Unfortunately, there are many other things that lead to these diseases, too: poor diet, your inherited genes, or whether you have access to high quality medical care or you smoke cigarettes, for example. This makes figuring out the cause of a specific illness attributed to air pollution exposure much more difficult.
Every health study provides a slightly different result, because each study observes a different group of people and usually different types of air pollution. Scientists usually report their results based on any change in risk of developing a disease from air pollution, or based on whether your odds of developing a certain disease might change.
For example, a study in Taiwan looked at concentrations of particulate matter averaged over two years. The researchers found that, for every 10 micrograms per cubic meter increase in particulate matter, the odds of developing high blood pressure increased by about 3 percent. This could suggest that if an increase of particulate matter concentration in any community might lead to an increase in high blood pressure.
Conversely, scientists usually assume that decreases in air pollution lead to decreases in diseases.
4. Why Does This Matter to You?
A typical adult takes around 20,000 breaths per day. Whether or not you become sick from air pollution depends on the amount and type of chemicals you inhale, and whether you might be susceptible to these diseases.
While this may not seem like much, keep in mind that this particulate matter isn’t harmless table salt – it’s a mixture of chemicals that come from burning materials, unburned oils, metals and even biological material. And this doesn’t include any of the pollutants that are gases, like ozone or carbon monoxide or oxides of nitrogen.
The U.S. and Europe have made excellent progress in reducing air pollution concentrations over the past couple of decades, largely by crafting effective air quality regulation.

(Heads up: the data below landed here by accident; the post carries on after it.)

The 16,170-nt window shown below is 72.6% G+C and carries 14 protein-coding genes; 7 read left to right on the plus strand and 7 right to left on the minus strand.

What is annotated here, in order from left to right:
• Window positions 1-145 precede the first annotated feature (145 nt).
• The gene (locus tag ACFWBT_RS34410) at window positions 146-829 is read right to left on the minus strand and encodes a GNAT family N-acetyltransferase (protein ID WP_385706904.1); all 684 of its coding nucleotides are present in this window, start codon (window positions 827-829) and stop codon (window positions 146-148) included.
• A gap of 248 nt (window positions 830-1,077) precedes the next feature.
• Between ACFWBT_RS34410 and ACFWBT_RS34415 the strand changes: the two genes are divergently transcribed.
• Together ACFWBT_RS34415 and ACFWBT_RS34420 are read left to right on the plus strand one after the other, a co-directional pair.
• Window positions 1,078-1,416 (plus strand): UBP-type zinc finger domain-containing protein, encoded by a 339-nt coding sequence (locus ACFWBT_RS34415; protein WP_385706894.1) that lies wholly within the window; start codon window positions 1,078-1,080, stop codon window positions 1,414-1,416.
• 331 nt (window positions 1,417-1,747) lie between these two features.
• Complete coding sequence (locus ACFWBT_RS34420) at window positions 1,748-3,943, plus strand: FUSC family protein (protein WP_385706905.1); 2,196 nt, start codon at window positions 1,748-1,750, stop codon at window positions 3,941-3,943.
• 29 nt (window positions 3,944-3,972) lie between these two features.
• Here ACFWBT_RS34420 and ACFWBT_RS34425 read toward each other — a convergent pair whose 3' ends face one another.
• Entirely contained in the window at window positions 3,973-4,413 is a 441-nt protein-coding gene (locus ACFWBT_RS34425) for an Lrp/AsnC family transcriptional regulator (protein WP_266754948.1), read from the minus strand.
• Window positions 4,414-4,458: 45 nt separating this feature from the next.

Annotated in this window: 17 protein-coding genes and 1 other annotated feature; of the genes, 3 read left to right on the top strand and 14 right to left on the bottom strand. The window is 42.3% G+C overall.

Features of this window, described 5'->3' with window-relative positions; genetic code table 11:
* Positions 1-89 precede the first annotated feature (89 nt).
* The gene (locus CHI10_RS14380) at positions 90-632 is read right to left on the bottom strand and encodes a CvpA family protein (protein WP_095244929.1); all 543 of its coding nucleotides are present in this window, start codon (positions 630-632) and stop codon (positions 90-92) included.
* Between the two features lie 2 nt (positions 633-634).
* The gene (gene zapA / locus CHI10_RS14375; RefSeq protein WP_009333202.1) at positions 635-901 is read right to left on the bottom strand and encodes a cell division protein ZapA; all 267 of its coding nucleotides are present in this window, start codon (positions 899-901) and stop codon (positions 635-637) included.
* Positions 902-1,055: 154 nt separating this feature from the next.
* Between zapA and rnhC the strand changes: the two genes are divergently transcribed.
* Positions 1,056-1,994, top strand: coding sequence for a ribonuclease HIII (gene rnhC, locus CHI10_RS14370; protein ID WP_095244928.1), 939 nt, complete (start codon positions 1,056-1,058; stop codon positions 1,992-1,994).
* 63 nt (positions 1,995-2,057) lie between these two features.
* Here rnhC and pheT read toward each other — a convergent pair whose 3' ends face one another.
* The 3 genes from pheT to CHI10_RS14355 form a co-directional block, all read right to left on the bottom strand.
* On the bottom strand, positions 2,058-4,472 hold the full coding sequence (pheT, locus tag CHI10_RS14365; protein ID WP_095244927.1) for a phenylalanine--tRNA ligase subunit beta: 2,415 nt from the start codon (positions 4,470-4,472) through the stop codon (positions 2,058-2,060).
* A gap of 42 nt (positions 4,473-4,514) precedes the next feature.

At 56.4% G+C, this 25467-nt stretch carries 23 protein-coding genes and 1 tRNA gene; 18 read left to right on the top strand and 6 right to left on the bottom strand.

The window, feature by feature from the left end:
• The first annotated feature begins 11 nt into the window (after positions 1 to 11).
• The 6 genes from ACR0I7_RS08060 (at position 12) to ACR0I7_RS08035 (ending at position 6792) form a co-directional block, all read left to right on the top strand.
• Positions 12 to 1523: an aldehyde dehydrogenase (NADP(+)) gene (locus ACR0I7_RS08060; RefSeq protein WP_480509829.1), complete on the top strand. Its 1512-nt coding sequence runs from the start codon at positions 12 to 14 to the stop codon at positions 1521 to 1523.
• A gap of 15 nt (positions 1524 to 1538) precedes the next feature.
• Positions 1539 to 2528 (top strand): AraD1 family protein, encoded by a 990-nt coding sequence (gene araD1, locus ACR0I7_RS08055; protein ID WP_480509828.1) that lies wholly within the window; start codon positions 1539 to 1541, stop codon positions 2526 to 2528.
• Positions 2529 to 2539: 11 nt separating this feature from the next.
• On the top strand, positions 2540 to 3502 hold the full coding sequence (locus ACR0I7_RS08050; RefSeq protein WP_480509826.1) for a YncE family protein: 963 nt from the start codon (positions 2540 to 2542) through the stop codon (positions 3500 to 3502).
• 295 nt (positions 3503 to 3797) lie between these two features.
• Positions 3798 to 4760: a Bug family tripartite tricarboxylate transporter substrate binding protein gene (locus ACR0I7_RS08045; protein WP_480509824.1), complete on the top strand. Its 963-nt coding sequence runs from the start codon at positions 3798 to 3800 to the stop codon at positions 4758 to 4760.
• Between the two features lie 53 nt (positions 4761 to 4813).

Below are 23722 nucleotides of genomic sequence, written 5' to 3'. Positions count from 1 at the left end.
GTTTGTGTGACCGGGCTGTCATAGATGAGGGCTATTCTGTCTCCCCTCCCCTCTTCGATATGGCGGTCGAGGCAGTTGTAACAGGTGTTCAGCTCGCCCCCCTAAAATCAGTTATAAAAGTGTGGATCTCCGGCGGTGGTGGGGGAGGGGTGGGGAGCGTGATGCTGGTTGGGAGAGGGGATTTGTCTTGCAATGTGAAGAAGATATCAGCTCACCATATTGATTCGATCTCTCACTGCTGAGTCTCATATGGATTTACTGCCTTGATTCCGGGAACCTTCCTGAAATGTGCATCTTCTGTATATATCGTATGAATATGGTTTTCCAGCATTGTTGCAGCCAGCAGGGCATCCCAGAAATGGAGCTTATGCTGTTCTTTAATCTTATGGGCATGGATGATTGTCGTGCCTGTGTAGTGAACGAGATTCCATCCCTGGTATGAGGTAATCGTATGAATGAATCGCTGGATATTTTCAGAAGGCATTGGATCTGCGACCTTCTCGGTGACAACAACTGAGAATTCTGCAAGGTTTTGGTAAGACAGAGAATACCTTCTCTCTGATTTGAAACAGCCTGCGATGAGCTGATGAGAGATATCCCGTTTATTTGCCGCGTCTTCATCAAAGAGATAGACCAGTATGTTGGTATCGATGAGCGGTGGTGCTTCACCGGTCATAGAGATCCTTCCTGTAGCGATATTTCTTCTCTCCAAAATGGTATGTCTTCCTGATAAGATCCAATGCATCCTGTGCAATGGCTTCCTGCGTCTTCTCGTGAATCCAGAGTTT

However, in the U.S. today, where environmental laws are being methodically dismantled, there is a bigger worry that policymakers are simply choosing to ignore science. One new member of the Environmental Protection Agency’s science advisory board is Robert Phalen of the University of California, Irvine, who has suggested that “modern air is too clean for optimum health”.
This goes against thousands of research papers and is certainly not true. While some components of air pollution have little effect on human health, this should not be used to muddy our understanding of air pollution exposure. This is a common tactic to confuse the public with unimportant statistics in order to sow confusion, presumably with an underlying intent to influence policy.
The evidence is clear: Air pollution exposure is lethal and causes death across the world. That should be important to all of us.
(Richard E. Peltier is an Associate Professor of Environmental Health Sciences, at the University of Massachusetts Amherst)
(The views expressed above are the author’s own. FIT neither endorses nor is responsible for the same. This article was originally published on The Conversation. Read the original article here.)
(Make sure you don't miss fresh news updates from us. Click here to stay updated)